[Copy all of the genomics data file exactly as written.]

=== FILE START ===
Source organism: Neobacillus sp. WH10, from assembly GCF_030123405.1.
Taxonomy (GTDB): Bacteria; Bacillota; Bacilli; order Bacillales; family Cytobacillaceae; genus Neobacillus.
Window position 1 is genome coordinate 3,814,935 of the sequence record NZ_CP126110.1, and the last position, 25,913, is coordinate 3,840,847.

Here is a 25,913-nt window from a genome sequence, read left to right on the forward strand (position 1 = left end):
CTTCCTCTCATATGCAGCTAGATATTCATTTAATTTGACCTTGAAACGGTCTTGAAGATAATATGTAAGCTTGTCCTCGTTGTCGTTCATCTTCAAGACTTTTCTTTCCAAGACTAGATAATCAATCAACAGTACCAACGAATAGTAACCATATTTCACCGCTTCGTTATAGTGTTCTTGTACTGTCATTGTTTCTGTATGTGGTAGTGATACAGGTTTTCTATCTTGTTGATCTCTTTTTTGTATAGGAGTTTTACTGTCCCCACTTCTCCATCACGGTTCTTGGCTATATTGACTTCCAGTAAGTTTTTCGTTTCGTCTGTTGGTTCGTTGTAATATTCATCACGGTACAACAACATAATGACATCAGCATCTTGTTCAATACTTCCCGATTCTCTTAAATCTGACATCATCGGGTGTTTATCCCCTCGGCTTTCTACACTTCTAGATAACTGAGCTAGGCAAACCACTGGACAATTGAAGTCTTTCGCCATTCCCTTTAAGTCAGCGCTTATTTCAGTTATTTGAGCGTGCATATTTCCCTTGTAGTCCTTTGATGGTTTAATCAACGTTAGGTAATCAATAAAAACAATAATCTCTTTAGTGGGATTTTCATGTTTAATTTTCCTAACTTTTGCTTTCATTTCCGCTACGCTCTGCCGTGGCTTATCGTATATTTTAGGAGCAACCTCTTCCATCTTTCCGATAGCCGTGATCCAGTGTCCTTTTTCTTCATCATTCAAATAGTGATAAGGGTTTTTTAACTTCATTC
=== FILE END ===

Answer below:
Source organism: Neobacillus sp. WH10, from assembly GCF_030123405.1.
Taxonomy (GTDB): Bacteria; Bacillota; Bacilli; order Bacillales; family Cytobacillaceae; genus Neobacillus.
Window position 1 is genome coordinate 3,814,935 of the sequence record NZ_CP126110.1, and the last position, 25,913, is coordinate 3,840,847.

Here is a 25,913-nt window from a genome sequence, read left to right on the forward strand (position 1 = left end):
CTTCCTCTCATATGCAGCTAGATATTCATTTAATTTGACCTTGAAACGGTCTTGAAGATAATATGTAAGCTTGTCCTCGTTGTCGTTCATCTTCAAGACTTTTCTTTCCAAGACTAGATAATCAATCAACAGTACCAACGAATAGTAACCATATTTCACCGCTTCGTTATAGTGTTCTTGTACTGTCATTGTTTCTGTATGTGGTAGTGATACAGGTTTTCTATCTTGTTGATCTCTTTTTTGTATAGGAGTTTTACTGTCCCCACTTCTCCATCACGGTTCTTGGCTATATTGACTTCCAGTAAGTTTTTCGTTTCGTCTGTTGGTTCGTTGTAATATTCATCACGGTACAACAACATAATGACATCAGCATCTTGTTCAATACTTCCCGATTCTCTTAAATCTGACATCATCGGGTGTTTATCCCCTCGGCTTTCTACACTTCTAGATAACTGAGCTAGGCAAACCACTGGACAATTGAAGTCTTTCGCCATTCCCTTTAAGTCAGCGCTTATTTCAGTTATTTGAGCGTGCATATTTCCCTTGTAGTCCTTTGATGGTTTAATCAACGTTAGGTAATCAATAAAAACAATAATCTCTTTAGTGGGATTTTCATGTTTAATTTTCCTAACTTTTGCTTTCATTTCCGCTACGCTCTGCCGTGGCTTATCGTATATTTTAGGAGCAACCTCTTCCATCTTTCCGATAGCCGTGATCCAGTGTCCTTTTTCTTCATCATTCAAATAGTGATAAGGGTTTTTTAACTTCATTC